My first reaction when I gave this some thought this morning, was that I’m the same person now as a I was back then, but it only takes a little reflection to realize I’m not.  I’m more confident.  I value myself and my health more than I did back then, and that shows and is reflected by others in the way they perceive me and treat me.  I’ve transformed myself inside and out, and that transformation on the inside has a lot to do with how I now interact with the world.  But some of the changes in how people treat you as an “average” size person as opposed to someone who is larger are clearly based on size alone, and all the judgments that go with that.  And that’s where I hope people understand that for all the visible changes, there are also many things at my core that haven’t changed.

My soul is the same.  It was just as worthy of being loved, acknowledged, and valued back then as it is now, and the love I offer now is the same I would have offered then.  I was every bit as loyal, in need of connecting with others, eager to change the world, and as good of a friend then as I am now.  My body, though smaller now, is the same one I was born with, though it has changed much through the decades – and never should it alone be used to judge me.  The fact I now am a more “average” size and sometimes wear contact lenses instead of glasses really doesn’t tell you any more about who I am and my journey to get here than whether I choose to wear a purple shirt, black flip-flops, or aviator sunglasses.  I had the same ability to be hurt by your stares, comments, and most commonly, your ignoring me or judging me, back then, when you would freely offer them all, as I do now, when you would consider doing any of those things rude.

So while I may not have been the same person then as I am now, I was still fully human all the same, and deserving of all the things all humans deserve.  Namely respect, dignity, equality, love, and a voice.  It’s one of the most beautiful things I’ve learned on this journey – not to judge others, and to recognize the subtle ways in which we all tend to do just that each and every day.  Be open.  Get to know people for who they are – not just what you see.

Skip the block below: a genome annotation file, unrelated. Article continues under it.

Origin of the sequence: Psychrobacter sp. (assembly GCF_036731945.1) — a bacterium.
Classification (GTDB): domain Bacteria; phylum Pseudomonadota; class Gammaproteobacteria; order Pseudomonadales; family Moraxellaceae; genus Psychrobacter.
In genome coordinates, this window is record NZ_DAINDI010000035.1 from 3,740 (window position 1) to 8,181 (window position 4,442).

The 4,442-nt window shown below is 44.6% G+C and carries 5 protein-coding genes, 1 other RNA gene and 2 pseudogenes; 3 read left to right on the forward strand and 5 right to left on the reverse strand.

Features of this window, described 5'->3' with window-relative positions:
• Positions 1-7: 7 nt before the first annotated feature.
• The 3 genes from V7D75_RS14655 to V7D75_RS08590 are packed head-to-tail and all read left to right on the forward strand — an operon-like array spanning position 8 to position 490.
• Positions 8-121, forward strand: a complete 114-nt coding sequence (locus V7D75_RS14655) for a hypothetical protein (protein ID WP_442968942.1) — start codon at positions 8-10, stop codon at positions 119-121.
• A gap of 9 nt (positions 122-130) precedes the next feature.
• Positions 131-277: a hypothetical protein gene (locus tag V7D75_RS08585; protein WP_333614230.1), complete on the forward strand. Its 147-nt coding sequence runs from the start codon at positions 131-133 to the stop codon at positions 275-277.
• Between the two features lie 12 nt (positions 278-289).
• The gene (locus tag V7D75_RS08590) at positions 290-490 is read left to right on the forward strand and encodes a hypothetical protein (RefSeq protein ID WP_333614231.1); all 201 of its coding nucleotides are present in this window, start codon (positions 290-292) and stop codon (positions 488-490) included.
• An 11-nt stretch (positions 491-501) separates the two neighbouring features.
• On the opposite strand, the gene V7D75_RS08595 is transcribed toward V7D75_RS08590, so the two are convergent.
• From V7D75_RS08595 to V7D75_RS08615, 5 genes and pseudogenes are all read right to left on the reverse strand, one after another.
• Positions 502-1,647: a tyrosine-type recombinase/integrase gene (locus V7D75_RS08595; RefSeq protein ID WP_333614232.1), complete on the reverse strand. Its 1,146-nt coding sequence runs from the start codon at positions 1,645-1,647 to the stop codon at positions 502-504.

Chad - March 2014

March 2014 – On a trip to Savannah

  1. May 13, 2014 at 8:05 PM

    I hear you… I lost about 120lbs myself, and it was very strange. All of a sudden I wasn’t ignored anymore. Although, I felt like I was walking around with my fly open because of all the attention I was getting. To be honest it took me a while to get used to entering a room and having everyones attention. Congratulations!

    • May 13, 2014 at 8:50 PM

      Thanks, Steven! Congrats to you, too. Just took a quick look at your blog, and it looks like you know the transformation well. Hope to read more soon.

  2. May 14, 2014 at 9:58 PM

    Yes! I remember when I first started to lose weight and my body began to noticeably change. People would comment about how ‘beautiful’ or ‘wonderful’ I looked. As flattered as I was, I don’t think they realized how much of a backhanded compliment they were giving me. I mean, I never heard those kind of compliments prior to losing weight, nor do I hear them now that I’ve gained it all back.

    The idealist in me is hopeful that we, as a society, will someday embrace the notion that “people are people” and treat everyone the same and with compassion & tolerance no matter their appearance.

    PS – His loss 😉

    • May 14, 2014 at 10:02 PM

      Well Josie, I know we’ve never met in person, but having gotten to know you over the past four (nearly five!) years through blogging and Facebook, I have to say you’re one of the kindest, most fair-minded people I know! And beautiful, to boot! 🙂

  3. Jef Blocker
    May 15, 2014 at 11:13 PM

    I’m shocked at what you shared about how people used to treat you when you were a larger size. Although I’m not always consistent, I try to recognize the spark of God is in every one of us, regardless of the differences that separate us. In addition to the weight loss, it’s been amazing to watch you grow as a person the past few years; you’ve shed a lot of outgrown beliefs that were weighing you down and you’re much confident about who you are and what you want. Get on with your bad-ass self!

    • May 15, 2014 at 11:38 PM

      Thanks, Jef! You’re one of the people who just gets it. But yeah – in general – there’s a big difference in how you’re treated based on you size. I also remember walking into classrooms to give lectures and seeing a slightly surprised look on people’s faces sometimes. They would warm up immediately when they realized I was the instructor, but the first thought was clearly…”oh okay, I wasn’t expecting that…”